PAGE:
When looking for letting agents consider whether they provide:

  • A free valuation and advice service.

  • Regular monthly payments.

  • High profile marketing of your property.

  • Rent protection insurance.

  • Access to corporate/executive lets.

  • Up to date legal compliance.

  • Careful tenant selection.

  • Experienced well trained staff.

  • Comprehensive Letting and Management service.

  • Friendly efficient service.

Letting your property yourself:

  • If you are considering renting out your property yourself this can be a time consuming business. Some of the areas you may have to deal with are:

  • Late night or frequent phone calls to your home for repairs or problems.

  • People who will not maintain or damage the property.

  • General complainers.

  • Slow payers.

Legally, you will need some sort of rental agreement with your tenants. A lease is important because, if it is properly written, it will spell out the exact terms, what you expect from the tenants, and what they should expect from you.

Before you begin advertising your property, make sure that it is in a suitable condition. Nothing will turn off a potential tenant faster than a scruffy, dirty house. If you have tenants presently in the property, make sure that they are aware that it must be available, in good condition, for showings. Come up with a coordinated plan for when you are going to begin marketing the property and where.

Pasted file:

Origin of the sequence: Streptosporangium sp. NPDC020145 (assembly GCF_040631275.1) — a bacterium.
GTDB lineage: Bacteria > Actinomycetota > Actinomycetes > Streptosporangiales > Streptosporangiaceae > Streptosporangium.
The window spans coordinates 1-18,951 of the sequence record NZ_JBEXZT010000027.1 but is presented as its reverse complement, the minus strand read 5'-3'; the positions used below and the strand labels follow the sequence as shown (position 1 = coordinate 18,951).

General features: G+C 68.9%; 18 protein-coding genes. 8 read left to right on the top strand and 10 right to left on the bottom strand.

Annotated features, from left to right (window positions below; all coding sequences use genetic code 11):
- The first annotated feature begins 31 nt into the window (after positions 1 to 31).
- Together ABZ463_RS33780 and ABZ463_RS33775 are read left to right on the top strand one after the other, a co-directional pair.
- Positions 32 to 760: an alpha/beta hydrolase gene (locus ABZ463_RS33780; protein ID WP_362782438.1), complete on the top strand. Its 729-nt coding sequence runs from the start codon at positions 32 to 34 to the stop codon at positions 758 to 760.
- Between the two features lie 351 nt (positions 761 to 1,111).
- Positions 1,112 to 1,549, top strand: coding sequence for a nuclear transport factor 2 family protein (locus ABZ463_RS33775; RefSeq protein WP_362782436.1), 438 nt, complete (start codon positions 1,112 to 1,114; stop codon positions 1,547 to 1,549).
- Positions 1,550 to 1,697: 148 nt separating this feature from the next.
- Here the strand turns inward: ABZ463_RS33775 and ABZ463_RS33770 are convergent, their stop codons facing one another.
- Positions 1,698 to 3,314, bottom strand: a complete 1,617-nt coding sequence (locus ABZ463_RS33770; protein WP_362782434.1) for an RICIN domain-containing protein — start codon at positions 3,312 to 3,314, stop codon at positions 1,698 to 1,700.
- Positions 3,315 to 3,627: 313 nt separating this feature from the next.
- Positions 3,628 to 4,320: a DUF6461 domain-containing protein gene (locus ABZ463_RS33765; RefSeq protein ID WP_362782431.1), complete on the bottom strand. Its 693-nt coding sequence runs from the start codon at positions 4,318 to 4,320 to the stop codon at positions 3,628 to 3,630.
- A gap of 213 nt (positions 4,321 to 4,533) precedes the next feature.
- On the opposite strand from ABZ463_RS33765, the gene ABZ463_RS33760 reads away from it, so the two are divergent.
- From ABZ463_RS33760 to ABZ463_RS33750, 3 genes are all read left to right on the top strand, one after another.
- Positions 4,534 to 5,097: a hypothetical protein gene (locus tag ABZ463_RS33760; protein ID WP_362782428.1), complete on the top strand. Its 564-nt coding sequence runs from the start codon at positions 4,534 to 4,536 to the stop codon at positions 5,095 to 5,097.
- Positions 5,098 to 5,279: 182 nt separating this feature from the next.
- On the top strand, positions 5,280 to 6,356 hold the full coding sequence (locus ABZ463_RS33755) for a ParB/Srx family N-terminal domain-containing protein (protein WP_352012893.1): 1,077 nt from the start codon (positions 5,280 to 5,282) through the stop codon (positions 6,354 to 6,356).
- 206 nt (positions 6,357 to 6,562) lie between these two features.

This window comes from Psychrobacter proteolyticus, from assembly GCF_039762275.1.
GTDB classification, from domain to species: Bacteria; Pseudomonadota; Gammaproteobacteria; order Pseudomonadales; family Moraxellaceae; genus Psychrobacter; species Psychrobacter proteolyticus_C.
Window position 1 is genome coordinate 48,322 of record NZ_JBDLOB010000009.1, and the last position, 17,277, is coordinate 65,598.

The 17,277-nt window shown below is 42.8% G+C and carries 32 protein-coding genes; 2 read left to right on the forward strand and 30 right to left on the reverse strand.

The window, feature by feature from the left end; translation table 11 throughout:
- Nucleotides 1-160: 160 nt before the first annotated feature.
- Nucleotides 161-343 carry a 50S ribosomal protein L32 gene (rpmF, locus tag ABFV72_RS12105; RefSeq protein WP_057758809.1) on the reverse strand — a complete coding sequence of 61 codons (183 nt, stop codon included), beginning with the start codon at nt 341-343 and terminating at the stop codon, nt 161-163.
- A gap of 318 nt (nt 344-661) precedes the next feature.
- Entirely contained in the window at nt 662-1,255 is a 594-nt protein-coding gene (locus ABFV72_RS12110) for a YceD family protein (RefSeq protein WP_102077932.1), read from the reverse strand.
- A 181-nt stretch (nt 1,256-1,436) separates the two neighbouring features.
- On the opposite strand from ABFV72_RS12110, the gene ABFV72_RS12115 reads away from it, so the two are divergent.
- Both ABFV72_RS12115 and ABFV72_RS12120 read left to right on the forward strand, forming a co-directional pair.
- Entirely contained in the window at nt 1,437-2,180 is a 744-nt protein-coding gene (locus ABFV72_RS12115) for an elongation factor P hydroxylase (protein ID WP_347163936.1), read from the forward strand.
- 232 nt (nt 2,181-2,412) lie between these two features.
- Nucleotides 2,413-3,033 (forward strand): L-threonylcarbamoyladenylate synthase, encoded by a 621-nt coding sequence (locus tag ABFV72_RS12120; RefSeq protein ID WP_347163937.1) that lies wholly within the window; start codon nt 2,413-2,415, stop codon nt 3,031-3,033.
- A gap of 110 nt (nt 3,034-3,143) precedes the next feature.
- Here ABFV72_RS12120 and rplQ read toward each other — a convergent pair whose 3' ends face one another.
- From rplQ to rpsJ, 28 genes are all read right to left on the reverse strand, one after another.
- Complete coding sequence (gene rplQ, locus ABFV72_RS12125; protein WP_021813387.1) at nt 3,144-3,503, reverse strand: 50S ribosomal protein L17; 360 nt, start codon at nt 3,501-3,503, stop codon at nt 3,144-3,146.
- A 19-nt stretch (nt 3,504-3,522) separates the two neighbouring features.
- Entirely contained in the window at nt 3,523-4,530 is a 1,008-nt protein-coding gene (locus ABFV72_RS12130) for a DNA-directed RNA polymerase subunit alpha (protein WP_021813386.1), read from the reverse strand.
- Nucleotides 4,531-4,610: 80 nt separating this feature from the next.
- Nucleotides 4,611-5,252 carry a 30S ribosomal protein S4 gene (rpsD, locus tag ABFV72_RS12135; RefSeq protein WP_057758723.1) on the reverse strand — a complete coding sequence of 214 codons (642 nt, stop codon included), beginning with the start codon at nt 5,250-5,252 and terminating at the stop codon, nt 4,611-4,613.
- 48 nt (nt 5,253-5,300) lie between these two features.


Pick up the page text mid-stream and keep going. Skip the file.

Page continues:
Residential Property

Residential property – Procedures for selling and buying a Guernsey house

  • Check you can get a mortgage and have enough money for a deposit.

  • Ensure you have enough money to pay the moving costs which include legal and solicitors fees, valuations, surveys, stamp duty and removal costs.

  • Get your property valued by an estate agent, most will provide a free valuation.

  • Click here to identify estate agents in your local area.

  • Decide which valuation you feel is most appropriate and the estate agents you would prefer to sell your house with.

  • Engage your chosen estate agent. Prices cost between 0.5% and 1.5% of the property value for the estate agent to see you house.

  • Obtain an initial insurance quote for a residential property.

  • Get the residential property ready for selling.

  • Put the property up for sale – a For Sale board provides an additional method of advertising you wish to sell.